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Ohio teacher's firing may be a cautionary tale for Kansas

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The Ohio Supreme Court ruled this week in favor of a school district that fired an eighth grade science teacher for injecting too much religion into his classrooms, thus bringing to an end a long, drawn-out legal battle that appeared to contain every element of the culture wars surrounding public education and the judicial system.

In the end, though, the messy case of John Freshwater vs. the Mount Vernon School District offered almost no validation for any side in the partisan political battles over issues about evolution and creationism, the power of teachers unions, our overly litigious society, or the best way of selecting Supreme Court justices.

Let's start with the fact that Ohio is a state where Supreme Court justices are chosen in what are only superficially nonpartisan elections, and after nearly running the table in the last few cycles, Republicans now outnumber Democrats on the panel, 6-1. The ruling in favor of the district, and against the evangelical teacher, was 4-3.

The teacher, Mr. Freshwater, was a 20-year veteran of the district and, according to his personnel files, was considered the most effective science teacher at Mount Vernon Middle School where his students routinely out-performed other teachers' students on the mandatory standardized tests.

But there had been issues dating as far back as 1994 about his teaching style, especially his penchant for interjecting his own personal religious beliefs into his lessons, particularly his dislike of Charles Darwin's theory of evolution. He also adorned his classroom with religious books and artwork including a poster of President George W. Bush and Colin Powell praying together.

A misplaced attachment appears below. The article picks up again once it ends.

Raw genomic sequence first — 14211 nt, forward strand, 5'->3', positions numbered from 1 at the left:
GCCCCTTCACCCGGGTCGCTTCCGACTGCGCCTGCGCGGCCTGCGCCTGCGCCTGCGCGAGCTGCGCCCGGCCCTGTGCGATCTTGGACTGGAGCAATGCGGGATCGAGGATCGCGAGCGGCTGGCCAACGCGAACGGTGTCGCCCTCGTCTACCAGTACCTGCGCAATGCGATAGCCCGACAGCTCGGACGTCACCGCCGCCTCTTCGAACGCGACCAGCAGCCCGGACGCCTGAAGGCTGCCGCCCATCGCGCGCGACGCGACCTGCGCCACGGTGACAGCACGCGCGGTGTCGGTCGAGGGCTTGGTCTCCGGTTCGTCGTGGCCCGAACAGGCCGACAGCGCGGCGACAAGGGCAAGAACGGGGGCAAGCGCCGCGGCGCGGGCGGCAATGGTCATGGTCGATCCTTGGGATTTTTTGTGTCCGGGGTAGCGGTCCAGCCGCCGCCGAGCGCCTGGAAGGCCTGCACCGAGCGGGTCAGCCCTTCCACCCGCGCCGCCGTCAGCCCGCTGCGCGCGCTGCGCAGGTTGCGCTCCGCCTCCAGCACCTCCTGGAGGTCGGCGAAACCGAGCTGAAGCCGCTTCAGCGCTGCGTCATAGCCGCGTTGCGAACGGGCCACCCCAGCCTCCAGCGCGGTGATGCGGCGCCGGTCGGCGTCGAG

There were also other issues concerning his role as sponsor of the school's Fellowship of Christian Athletes club where he was an active participant in activities, eschewing FCA's policy that it should be a student-led organization. And not to be forgotten was an incident where he zapped a student with a Tesla coil, leaving a mark on the kid's arm that was, depending on whom you asked, shaped either like a cross or an X.

But the kicker – at least as far as the court was concerned – was his insistence on keeping a Bible on his desk, despite repeated instructions by administrators to remove it and keep it out of view during class, an act that the court agreed could justify his being fired for insubordination.

Most of the religious-based issues had festered for years, but they came to a boiling point with the zapping incident in 2007, which prompted that student's parents to lodge a formal complaint. They also filed lawsuits against Freshwater and the school district, ultimately collecting hundreds of thousands of dollars in damages.

Freshwater appealed his firing to a “referee,” which is part of the state's due process system for tenured teachers. According to the court's recap of events, the hearings involved 38 days of testimony, spread out over 21 months, with more than 80 witnesses and exhibits, and more than 6,000 pages of transcripts, not to mention an untold amount of attorney fees.

At the end of that process, the referee upheld two of the school board's four reasons for firing Freshwater: failure to adhere to the district's established curriculum and his refusal to obey orders. The referee rejected the Tesla coil incident and his FCA activities as grounds for dismissal.

The Supreme Court, however, found the insubordination charge — which centered on books he had checked out from the library — to be sufficient grounds by itself, thus allowing them to side-step the constitutional question of whether prohibiting him from talking about creationism and intelligent design was a denial of free speech, or merely the enforcement of the school's curriculum.

So what should one make of all this?

Perhaps the best overall assessment was in the dissenting opinion of the court's most senior member, Justice Paul Pfeifer:

“This case illustrates the importance of leadership and the power of hysteria. This case should be a cautionary tale for other school boards, a case study of what not to do.”

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